January 20, 2010

Cure for the 14-minute shower

The current issue of The Atlantic is the magazine's annual "State of the Union Issue," and in it, along with a sobering piece by James Fallows titled "After the Crash: How America Can Rise Again," is a graphic, "The Nation in Numbers," that offers statistics quantifying America and Americans across a number of categories: Thrifty; Overextended; Admired: Suspicious; Twitchy; Fragmenting; Filthy; Clean. You can find an interactive version of the graphic, with additional categories, at www.theatlantic.com/2010map.

The stats are interesting -- some as sobering on a certain level as Fallows's article: in the Twitchy category, for example, we read that 50% of Americans check e-mail while driving and 11 is the number of minutes the average office worker works without interruption.

In the Clean category we read that an American woman's average shower lasts 14 minutes. (The American man's average ablution lasts for 12.)

I have a cure for these water-wasting indulgences: install token-operated shower timers in American bathrooms. Everybody will be in and out, scrubbed and squeaky, in three minutes. I know these gizmos work because I took all my showers during a 10-day stay in a Florence, Italy youth hostel under their strict control.

This was a long time ago, in my youthful shoestring days, but that Big Brotherized shower looms almost as large in my memories of Florence as the sublime view of the Duomo from the Piazzale Michelangelo (photo) and the magnificent glasses of hot, whipped milk -- latte caldo -- that I sipped each morning standing at the wooden bar of the caffe down the street from the hostel. I ordered latte caldo because it was cheaper than cappuccino, Italians' morning beverage of choice. As cappuccino is coffee infused with frothy, steamed milk, I was basically drinking cappuccino minus the coffee.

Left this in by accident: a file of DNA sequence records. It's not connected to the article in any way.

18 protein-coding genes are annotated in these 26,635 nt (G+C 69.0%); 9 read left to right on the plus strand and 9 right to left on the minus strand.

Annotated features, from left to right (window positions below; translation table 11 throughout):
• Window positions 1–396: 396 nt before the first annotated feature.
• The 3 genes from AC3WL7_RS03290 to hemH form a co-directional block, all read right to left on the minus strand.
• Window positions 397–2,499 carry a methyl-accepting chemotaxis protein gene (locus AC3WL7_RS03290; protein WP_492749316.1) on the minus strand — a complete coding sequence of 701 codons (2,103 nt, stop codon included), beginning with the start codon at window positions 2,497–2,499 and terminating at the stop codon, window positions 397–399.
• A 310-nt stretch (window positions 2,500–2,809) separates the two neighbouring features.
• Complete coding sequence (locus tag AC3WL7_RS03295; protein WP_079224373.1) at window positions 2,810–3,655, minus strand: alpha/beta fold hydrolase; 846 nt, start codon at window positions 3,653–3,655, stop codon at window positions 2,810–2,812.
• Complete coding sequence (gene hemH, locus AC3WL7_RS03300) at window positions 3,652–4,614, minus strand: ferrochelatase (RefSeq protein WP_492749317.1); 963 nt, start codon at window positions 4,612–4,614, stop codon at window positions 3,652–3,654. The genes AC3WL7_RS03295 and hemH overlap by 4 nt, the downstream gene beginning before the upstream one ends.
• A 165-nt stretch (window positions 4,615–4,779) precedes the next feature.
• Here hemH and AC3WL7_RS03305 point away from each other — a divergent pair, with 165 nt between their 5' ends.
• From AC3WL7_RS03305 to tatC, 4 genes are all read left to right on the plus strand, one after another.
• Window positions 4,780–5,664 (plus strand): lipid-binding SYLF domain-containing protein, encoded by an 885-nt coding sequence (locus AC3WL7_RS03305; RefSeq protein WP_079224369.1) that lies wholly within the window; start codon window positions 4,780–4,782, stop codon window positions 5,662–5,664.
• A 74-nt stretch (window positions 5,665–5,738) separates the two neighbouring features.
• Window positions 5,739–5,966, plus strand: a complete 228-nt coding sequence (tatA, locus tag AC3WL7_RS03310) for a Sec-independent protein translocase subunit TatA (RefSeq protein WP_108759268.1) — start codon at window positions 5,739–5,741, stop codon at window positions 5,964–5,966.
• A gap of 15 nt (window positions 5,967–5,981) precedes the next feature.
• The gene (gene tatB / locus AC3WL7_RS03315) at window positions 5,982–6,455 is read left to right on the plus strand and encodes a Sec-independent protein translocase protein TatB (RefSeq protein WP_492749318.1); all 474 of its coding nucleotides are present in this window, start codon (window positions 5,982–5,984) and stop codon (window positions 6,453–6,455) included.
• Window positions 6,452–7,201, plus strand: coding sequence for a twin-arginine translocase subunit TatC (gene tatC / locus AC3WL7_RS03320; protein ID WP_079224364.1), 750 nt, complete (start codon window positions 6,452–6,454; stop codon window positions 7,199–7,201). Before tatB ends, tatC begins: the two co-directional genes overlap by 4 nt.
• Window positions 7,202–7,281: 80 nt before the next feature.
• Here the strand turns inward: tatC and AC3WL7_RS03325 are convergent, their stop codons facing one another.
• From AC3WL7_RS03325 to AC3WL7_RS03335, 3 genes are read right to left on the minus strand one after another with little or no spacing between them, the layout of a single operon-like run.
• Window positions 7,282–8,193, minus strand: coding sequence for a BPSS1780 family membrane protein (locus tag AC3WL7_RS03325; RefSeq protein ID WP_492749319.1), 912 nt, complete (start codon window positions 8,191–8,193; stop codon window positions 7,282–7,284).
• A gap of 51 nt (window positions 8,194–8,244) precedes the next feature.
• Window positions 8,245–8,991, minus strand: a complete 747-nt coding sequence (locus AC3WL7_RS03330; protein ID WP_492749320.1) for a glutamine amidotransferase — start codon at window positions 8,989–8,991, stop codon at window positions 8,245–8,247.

In the hostel, we were about 12 to a room, beds bunked, zero privacy. My friend Carol and I, on vacation from studies in Paris, lived there for more than a week, but most travelers stayed only a night or two. Thus we enjoyed and/or endured an eclectic mix of roomies from all over the world. I remember the Dutch best -- they dressed, men and women alike, in orange and scarlet and were partial to scarves.

We were all young, broke and dirty. Our clothes smelled like overnight trains. Hot showers and the opportunity to wash one's hair for real -- versus leaning into some sink, splashing the head and scratching soap into the scalp -- were few.

So the metered shower was a big deal. Each day before the front desk closed for the night we all made sure we had a shower token -- "jeton" was the lingua franca word: "You have your jeton?" Our jetons were treasure, and we kept them in our money belts.

Some showered in the morning, some at night, but all showers were three minutes. Each jeton granted three minutes of warm spray. You got in, furiously soaped and shampooed up, then hoped to be rinsed before the 10-second warning buzzer.

You can do a lot of self-cleaning in three minutes. In the time it takes one American woman to bliss out in the shower a full third of the residents of a dozen-man bunkroom in a European hostel are shined up and ready to go.